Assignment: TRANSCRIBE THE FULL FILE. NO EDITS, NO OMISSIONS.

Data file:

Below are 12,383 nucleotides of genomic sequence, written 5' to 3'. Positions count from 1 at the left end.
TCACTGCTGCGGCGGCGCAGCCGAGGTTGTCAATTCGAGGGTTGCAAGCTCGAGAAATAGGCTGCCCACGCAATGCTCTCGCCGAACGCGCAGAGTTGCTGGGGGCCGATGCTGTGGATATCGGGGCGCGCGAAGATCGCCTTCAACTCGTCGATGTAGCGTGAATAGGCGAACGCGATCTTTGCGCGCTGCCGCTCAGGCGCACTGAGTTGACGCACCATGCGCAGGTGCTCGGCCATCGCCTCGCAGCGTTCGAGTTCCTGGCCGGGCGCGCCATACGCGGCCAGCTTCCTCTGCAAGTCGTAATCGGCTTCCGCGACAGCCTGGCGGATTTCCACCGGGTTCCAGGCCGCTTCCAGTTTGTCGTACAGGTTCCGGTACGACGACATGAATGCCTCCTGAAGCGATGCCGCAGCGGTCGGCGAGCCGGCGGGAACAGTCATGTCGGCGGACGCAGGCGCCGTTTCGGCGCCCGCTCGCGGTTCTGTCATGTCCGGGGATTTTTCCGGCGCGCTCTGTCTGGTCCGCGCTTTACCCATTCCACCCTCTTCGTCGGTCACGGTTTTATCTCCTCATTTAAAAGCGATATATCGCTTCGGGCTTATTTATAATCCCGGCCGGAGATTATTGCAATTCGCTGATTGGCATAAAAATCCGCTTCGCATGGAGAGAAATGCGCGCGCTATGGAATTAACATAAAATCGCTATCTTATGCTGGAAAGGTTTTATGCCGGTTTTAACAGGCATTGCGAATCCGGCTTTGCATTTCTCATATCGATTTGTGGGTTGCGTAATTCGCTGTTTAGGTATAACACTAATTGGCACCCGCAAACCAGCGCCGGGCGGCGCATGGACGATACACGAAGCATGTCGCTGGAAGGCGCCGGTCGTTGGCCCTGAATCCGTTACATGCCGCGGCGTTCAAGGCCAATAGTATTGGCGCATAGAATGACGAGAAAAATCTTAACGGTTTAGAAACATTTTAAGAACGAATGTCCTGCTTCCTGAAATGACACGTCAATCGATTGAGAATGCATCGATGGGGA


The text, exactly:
Below are 12,383 nucleotides of genomic sequence, written 5' to 3'. Positions count from 1 at the left end.
TCACTGCTGCGGCGGCGCAGCCGAGGTTGTCAATTCGAGGGTTGCAAGCTCGAGAAATAGGCTGCCCACGCAATGCTCTCGCCGAACGCGCAGAGTTGCTGGGGGCCGATGCTGTGGATATCGGGGCGCGCGAAGATCGCCTTCAACTCGTCGATGTAGCGTGAATAGGCGAACGCGATCTTTGCGCGCTGCCGCTCAGGCGCACTGAGTTGACGCACCATGCGCAGGTGCTCGGCCATCGCCTCGCAGCGTTCGAGTTCCTGGCCGGGCGCGCCATACGCGGCCAGCTTCCTCTGCAAGTCGTAATCGGCTTCCGCGACAGCCTGGCGGATTTCCACCGGGTTCCAGGCCGCTTCCAGTTTGTCGTACAGGTTCCGGTACGACGACATGAATGCCTCCTGAAGCGATGCCGCAGCGGTCGGCGAGCCGGCGGGAACAGTCATGTCGGCGGACGCAGGCGCCGTTTCGGCGCCCGCTCGCGGTTCTGTCATGTCCGGGGATTTTTCCGGCGCGCTCTGTCTGGTCCGCGCTTTACCCATTCCACCCTCTTCGTCGGTCACGGTTTTATCTCCTCATTTAAAAGCGATATATCGCTTCGGGCTTATTTATAATCCCGGCCGGAGATTATTGCAATTCGCTGATTGGCATAAAAATCCGCTTCGCATGGAGAGAAATGCGCGCGCTATGGAATTAACATAAAATCGCTATCTTATGCTGGAAAGGTTTTATGCCGGTTTTAACAGGCATTGCGAATCCGGCTTTGCATTTCTCATATCGATTTGTGGGTTGCGTAATTCGCTGTTTAGGTATAACACTAATTGGCACCCGCAAACCAGCGCCGGGCGGCGCATGGACGATACACGAAGCATGTCGCTGGAAGGCGCCGGTCGTTGGCCCTGAATCCGTTACATGCCGCGGCGTTCAAGGCCAATAGTATTGGCGCATAGAATGACGAGAAAAATCTTAACGGTTTAGAAACATTTTAAGAACGAATGTCCTGCTTCCTGAAATGACACGTCAATCGATTGAGAATGCATCGATGGGGA